History Of The Serum Separator Tube

1384 words, 6 pages

Intro Sample...


I know the answers to most of the question that I get asked, but there are a few questions that I get asked that I do not know the answer too. The most common question: What is the gel in to bottom of the tube for? Once my patients ask me that first initial question my head goes to work, I start running question through my head that I do not have the answers to. So the initial question that I will be answering in this paper is how does a serum separator tubes (SST) work?
But before I can answer that question we need to cover the basics about blood in general. First question is what is blood? Blood is a specialized bodily fluid that delivers necessary substances to the body's cells such as nutrients and oxygen and transports waste products away from those same cells. What are the functions of blood? Blood performs many important functions within the body including:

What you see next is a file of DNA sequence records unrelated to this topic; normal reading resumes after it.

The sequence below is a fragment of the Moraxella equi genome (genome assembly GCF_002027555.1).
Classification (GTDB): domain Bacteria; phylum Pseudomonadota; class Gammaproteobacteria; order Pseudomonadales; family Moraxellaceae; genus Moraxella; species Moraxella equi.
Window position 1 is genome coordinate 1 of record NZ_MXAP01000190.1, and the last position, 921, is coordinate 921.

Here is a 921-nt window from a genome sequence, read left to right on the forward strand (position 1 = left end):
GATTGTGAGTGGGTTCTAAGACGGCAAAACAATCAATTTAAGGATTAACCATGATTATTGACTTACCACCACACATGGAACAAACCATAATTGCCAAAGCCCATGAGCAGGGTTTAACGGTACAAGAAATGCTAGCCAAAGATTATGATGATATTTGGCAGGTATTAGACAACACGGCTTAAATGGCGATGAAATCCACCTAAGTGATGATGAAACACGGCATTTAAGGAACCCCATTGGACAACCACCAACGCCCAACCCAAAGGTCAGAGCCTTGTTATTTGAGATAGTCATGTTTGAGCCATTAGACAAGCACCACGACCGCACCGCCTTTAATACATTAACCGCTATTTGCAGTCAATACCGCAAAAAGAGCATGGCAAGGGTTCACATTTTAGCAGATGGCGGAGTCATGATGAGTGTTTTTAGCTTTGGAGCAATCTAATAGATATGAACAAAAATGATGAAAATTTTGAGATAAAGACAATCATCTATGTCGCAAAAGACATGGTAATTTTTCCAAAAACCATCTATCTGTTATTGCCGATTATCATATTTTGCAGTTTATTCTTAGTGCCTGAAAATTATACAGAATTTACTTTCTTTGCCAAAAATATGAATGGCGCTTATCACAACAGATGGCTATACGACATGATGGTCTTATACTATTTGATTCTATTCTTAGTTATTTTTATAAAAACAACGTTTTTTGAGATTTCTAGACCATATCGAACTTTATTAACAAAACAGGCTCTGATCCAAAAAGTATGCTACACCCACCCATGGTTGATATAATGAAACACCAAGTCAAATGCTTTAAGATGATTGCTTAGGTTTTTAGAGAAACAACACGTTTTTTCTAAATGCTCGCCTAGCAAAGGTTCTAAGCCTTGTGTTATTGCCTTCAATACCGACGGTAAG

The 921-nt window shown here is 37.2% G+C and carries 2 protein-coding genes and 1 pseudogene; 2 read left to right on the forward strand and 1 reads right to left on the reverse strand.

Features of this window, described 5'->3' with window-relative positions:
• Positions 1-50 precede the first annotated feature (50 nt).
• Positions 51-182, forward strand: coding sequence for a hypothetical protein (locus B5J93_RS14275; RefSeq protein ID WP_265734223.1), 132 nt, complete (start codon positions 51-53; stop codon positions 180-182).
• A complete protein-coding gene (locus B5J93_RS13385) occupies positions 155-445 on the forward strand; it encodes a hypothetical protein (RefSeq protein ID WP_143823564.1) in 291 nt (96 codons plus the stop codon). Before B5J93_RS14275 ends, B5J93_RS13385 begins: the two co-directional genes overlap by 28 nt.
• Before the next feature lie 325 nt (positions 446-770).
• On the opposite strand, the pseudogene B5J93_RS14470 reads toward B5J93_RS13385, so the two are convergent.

• Supply of oxygen to tissues (bound to hemoglobin, which is carried in red cells)
• Supply of nutrients such as glucose, amino acids, and fatty acids (dissolved in the blood or bound to plasma proteins (e.g., blood lipids)
• Removal of waste such as carbon dioxide, urea, and lactic acid
• Immunological functions, including circulation of white blood cells, and detection of foreign material by antibodies
• Coagulation, which is one part of the body's self-repair mechanism
• Messenger functions, including the transport of hormones and the signaling of tissue damage
• Regulation of body pH (the normal pH of blood is in the range of 7.35 - 7.45Regulation of core body temperature
• Hydraulic functions
So now we know why a doctor would want to have blood drawn and tested. And now we finally get to the good stuff. We will discuss the different parts of the blood, and the ways that it is transported. Blood contains four key elements that include red blood cells, white blood cells, plasma and serum. Red blood cells are the most common type of blood cell a View More »

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